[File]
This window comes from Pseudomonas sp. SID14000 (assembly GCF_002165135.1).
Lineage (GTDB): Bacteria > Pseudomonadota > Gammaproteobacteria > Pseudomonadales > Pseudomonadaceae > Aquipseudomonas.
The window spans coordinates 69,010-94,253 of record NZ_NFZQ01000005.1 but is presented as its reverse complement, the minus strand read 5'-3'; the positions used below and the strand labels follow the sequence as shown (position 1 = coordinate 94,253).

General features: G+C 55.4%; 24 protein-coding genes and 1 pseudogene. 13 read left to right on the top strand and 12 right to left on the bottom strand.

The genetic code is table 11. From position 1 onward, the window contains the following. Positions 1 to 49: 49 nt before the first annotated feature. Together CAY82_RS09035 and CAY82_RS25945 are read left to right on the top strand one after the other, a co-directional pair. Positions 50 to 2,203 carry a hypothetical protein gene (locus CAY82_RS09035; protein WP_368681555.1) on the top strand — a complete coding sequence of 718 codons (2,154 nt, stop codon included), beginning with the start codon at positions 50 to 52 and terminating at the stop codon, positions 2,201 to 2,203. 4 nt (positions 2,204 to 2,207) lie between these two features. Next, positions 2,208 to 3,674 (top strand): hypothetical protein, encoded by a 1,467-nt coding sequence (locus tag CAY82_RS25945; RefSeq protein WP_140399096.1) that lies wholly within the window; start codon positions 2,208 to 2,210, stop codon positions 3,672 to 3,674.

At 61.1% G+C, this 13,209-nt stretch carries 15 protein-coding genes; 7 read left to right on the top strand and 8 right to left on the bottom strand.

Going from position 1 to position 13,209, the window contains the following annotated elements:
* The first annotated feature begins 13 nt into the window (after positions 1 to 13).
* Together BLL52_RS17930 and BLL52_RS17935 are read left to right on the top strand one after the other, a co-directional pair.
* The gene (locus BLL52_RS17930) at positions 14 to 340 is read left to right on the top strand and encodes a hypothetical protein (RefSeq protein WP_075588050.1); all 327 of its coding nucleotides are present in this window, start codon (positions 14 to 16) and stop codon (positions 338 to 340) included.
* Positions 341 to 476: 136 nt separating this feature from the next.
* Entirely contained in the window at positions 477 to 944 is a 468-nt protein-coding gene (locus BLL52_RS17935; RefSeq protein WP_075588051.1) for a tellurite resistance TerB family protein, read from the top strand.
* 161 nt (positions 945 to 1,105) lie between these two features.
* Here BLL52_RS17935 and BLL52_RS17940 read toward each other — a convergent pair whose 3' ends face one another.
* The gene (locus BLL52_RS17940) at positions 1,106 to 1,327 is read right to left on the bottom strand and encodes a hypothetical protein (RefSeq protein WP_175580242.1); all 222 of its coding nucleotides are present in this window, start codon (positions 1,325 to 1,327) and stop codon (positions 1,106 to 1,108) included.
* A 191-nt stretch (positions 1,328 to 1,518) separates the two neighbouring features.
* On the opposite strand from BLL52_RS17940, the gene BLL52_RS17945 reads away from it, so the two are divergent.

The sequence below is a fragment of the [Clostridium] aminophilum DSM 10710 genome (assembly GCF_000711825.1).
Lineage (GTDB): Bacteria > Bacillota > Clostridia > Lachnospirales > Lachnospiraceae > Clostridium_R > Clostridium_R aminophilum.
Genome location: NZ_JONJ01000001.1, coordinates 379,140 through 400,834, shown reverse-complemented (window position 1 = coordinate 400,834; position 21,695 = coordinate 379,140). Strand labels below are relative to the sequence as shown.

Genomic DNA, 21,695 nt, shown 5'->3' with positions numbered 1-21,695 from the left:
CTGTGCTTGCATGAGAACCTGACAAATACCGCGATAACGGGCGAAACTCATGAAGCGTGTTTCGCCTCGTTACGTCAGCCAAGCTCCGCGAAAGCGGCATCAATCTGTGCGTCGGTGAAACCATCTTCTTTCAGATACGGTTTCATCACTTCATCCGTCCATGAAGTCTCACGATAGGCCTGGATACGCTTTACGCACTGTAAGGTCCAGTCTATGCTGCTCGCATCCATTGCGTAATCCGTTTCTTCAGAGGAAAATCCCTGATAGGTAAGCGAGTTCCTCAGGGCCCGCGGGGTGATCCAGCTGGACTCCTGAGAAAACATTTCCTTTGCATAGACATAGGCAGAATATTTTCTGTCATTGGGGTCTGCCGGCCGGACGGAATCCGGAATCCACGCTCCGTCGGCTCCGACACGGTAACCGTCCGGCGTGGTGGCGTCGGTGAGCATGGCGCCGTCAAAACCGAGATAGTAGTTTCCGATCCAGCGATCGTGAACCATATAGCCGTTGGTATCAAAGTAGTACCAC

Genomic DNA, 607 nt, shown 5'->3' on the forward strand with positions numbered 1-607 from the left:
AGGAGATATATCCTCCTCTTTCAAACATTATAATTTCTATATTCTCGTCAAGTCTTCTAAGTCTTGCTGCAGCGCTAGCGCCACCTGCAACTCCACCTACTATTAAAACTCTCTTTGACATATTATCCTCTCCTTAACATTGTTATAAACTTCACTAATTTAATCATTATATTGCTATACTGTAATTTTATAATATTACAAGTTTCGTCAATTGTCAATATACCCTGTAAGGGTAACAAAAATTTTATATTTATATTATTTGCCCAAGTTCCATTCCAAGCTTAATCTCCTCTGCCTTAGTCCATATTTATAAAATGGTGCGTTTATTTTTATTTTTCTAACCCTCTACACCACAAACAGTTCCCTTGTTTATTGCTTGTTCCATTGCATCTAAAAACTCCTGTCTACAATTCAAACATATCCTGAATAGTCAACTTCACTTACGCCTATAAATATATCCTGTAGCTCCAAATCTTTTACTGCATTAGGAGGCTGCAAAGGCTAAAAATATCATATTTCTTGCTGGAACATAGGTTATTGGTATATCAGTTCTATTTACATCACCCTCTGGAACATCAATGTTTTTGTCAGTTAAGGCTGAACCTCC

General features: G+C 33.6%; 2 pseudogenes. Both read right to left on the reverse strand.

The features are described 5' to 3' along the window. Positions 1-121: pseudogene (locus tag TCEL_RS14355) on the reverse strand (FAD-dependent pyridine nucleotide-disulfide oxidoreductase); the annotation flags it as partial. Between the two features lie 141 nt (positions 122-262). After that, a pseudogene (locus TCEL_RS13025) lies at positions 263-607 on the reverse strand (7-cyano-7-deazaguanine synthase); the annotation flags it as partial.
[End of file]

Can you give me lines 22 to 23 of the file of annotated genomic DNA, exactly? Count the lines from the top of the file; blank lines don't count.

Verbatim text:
CTGTGCTTGCATGAGAACCTGACAAATACCGCGATAACGGGCGAAACTCATGAAGCGTGTTTCGCCTCGTTACGTCAGCCAAGCTCCGCGAAAGCGGCATCAATCTGTGCGTCGGTGAAACCATCTTCTTTCAGATACGGTTTCATCACTTCATCCGTCCATGAAGTCTCACGATAGGCCTGGATACGCTTTACGCACTGTAAGGTCCAGTCTATGCTGCTCGCATCCATTGCGTAATCCGTTTCTTCAGAGGAAAATCCCTGATAGGTAAGCGAGTTCCTCAGGGCCCGCGGGGTGATCCAGCTGGACTCCTGAGAAAACATTTCCTTTGCATAGACATAGGCAGAATATTTTCTGTCATTGGGGTCTGCCGGCCGGACGGAATCCGGAATCCACGCTCCGTCGGCTCCGACACGGTAACCGTCCGGCGTGGTGGCGTCGGTGAGCATGGCGCCGTCAAAACCGAGATAGTAGTTTCCGATCCAGCGATCGTGAACCATATAGCCGTTGGTATCAAAGTAGTACCAC

Genomic DNA, 607 nt, shown 5'->3' on the forward strand with positions numbered 1-607 from the left: